2008/9/14 Robert Burrell Donkin <robertburrelldonkin@...>:
> On Sun, Sep 14, 2008 at 3:26 PM, Andrew John Hughes
> <gnu_andrew@...> wrote:
>> 2008/9/14 Robert Burrell Donkin <robertburrelldonkin@...>:
>>> On Sun, Sep 14, 2008 at 2:21 AM, Andrew John Hughes
>>> <gnu_andrew@...> wrote:
>>>> 2008/9/13 Robert Burrell Donkin <robertburrelldonkin@...>:
>>>>> AIUI and IMNSHO *NO* local build from source qualifies. gentoo
>>>>> *SHOULD* *NOT* expose users to risk by using trademarks etc for *ANY*
>>>>> source build even from the sun tree.
>>>> Maybe that's being a bit over cautious,
>>> i agree that sun is unlikely to sue any users over java ATM but
>>> trademarks must be defended or cease to exist. sooner or later sun
>>> will have to either lose the java trademark or act against
>>> unauthorised users.
>> I wasn't talking about the Java trademark, I was talking about the OpenJDK
>> trademark. Use of the Java trademark requires passing the
>> certification process,
>> and this isn't possible for a source build. Only binaries can pass
>> the TCK and thus
>> be certified.
> thanks for clarifying
>>>> but the problem generally is
>>>> Sun thought of this with binary distribution in mind, not source.
>>> the JCP is set up to manage binaries, not source. IMO this is the
>>> fatal flaw in this system. (i'll avoid going OT by repeating the
>>> argument again here.)
>> Yes, the JCP still needs work, being centered around proprietary
>> binary distribution for the most part.
> the binary distributions only rule is a consequence of the closed TCK.
> the TCK is closed to ensure a revenue stream for the spec leader.
> i'll be interested to see whether the JCP survives. sun broke the
> basic premise over the harmony TCK (all participants whether open
> source or not hold contracts with sun who acts as an independent
> judge). given that most open source projects can't afford to sue sun,
> the legal framework needs extensive revision. it would be cleaner for
> the JCP to issue a license covering any works that pass an open source
> TCK for everything except branding rights including the mutual patent
> grants. branding rights are only really required for commercial binary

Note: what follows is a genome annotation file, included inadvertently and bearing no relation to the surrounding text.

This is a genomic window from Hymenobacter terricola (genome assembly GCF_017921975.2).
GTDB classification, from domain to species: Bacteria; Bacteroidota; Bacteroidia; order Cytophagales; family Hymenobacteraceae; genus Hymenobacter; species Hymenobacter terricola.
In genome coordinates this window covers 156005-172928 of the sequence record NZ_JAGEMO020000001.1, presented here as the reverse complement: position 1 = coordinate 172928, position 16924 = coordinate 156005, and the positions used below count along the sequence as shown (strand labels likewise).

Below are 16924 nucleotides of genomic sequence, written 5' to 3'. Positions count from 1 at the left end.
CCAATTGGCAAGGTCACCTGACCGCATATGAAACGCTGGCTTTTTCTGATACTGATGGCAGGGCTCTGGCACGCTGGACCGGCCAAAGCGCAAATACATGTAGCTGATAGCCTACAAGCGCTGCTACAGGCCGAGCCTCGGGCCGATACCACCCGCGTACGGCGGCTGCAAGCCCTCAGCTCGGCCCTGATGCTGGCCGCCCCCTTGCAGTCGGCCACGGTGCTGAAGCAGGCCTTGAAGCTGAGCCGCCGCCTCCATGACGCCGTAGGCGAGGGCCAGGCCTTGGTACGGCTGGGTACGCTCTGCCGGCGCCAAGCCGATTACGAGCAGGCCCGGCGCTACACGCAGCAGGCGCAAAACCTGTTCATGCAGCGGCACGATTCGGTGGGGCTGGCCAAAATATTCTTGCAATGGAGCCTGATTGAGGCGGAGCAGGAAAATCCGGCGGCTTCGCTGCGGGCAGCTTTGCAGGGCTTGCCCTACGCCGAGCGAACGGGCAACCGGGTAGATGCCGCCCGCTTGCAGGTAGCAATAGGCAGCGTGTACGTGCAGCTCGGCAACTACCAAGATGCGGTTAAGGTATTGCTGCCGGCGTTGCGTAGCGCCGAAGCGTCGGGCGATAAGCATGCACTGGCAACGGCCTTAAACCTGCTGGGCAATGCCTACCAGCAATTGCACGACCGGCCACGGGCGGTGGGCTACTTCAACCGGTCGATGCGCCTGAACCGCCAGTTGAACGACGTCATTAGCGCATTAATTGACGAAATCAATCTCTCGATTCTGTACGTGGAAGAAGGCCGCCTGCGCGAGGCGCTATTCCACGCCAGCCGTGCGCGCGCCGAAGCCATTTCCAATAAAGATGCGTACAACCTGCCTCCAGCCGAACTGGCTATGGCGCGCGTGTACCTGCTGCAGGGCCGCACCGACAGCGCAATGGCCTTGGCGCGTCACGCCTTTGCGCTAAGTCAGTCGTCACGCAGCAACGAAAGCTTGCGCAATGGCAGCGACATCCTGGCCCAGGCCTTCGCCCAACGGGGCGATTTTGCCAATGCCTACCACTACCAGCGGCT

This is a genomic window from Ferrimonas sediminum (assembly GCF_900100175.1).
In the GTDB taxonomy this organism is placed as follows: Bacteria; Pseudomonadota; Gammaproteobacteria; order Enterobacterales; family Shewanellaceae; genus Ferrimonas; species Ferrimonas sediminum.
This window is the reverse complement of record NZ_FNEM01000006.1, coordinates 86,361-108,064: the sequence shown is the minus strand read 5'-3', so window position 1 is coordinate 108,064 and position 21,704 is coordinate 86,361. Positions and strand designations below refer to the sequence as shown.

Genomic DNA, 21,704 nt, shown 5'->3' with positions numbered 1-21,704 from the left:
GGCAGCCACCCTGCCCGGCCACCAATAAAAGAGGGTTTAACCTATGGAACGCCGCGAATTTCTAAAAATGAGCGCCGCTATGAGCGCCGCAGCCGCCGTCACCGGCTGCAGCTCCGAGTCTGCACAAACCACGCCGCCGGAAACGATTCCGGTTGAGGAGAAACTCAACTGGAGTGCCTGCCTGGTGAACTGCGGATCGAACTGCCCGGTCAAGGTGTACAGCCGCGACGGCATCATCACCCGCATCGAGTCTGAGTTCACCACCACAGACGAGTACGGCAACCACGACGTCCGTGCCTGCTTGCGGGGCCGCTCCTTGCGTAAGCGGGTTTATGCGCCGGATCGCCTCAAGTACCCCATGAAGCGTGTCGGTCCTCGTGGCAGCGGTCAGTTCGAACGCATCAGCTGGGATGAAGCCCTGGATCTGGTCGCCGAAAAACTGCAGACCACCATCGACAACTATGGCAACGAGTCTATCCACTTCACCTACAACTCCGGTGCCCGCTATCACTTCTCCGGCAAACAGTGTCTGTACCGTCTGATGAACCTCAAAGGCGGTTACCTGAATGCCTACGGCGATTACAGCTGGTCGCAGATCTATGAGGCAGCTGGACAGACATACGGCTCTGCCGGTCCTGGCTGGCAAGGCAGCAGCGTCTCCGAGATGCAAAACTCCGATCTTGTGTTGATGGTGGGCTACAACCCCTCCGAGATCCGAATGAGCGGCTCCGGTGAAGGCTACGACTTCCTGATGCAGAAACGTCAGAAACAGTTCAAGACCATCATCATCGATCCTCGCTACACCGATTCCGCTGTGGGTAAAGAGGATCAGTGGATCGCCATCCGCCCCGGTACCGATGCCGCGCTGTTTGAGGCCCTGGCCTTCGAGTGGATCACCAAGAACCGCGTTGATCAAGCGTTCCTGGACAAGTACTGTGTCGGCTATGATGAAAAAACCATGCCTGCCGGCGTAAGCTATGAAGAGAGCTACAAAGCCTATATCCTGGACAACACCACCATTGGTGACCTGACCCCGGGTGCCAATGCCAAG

> implementations so an additional secret TCK and payment could be
> required to unlock those.
>>>> As with any legal agreement, the best solution is to consult a lawyer.
>>>> I'm not one.
>>> does gentoo have a agreement with sun?
>>> if so, is it available on line?
>>> if not, what agreement is being relyed on?
>> Not as far as I know, but other than naming and trademarks, OpenJDK is just
>> like any other FOSS project.
> trademarks are the important point (bit like firefox)
>>>>> BTW i'm on AMD64 which has very poor support from the sun java
>>>>> codebase. are there any plans to add support for the harmony VM?
>>>> What 'poor support'? IcedTea6 works fine for me here on amd64.
>>> eclipse and sun don't play well. however, i haven't tried switching to
>>> the iced tea build on gentoo so maybe i'll give that a try next time.
>>>> Feel free to package Harmony, but I don't see how that will solve your problems,
>>> harmony runs eclipse fine. every couple of months when gentoo changes
>>> something, i have to devote a couple of hours fixing stuff so that
>>> eclipse works or else switch to harmony until everything's fixed.
>> That's interesting. I don't know anything about the proprietary Sun
>> builds on amd64, I've
>> never used them. But I also don't run Eclipse. Have you filled
>> appropriate bugs? Certainly try IcedTea and, if you get failures, report them to our bug
>> database at
>>>> given it doesn't yet have a complete implementation of even 1.5.
>>> if sun had honoured it's agreement to allow access to the TCK by open
>>> source projects, then harmony (and the free JVMs) would have had
>>> certified 1.5 implementations a year ago and (most likely) 1.6 ones as
>>> well by now. this is a political issue, not a code one.
>> I seriously doubt that, given it took OpenJDK a year to pass the 1.6
>> TCK, despite
>> being based on a codebase, the majority of which has passed as part of
>> the proprietary work.
> you'd be surprised :-)
> at least one major corporation has taken a derived work based on
> harmony codebase through the TCK
Is this the TreeMap? If so, it's one class which they modified heavily
so that it worked as part of 1.6.
> and ask yourself if google would have based andriod on harmony unless
> it worked...
I didn't say it didn't work, I said it wasnt' likely to pass the TCK
without a lot of work.
You could of course link the Harmony class library up to HotSpot,
apply for the OpenJDK6 TCK
to certify that combination and prove me wrong.
> - robert
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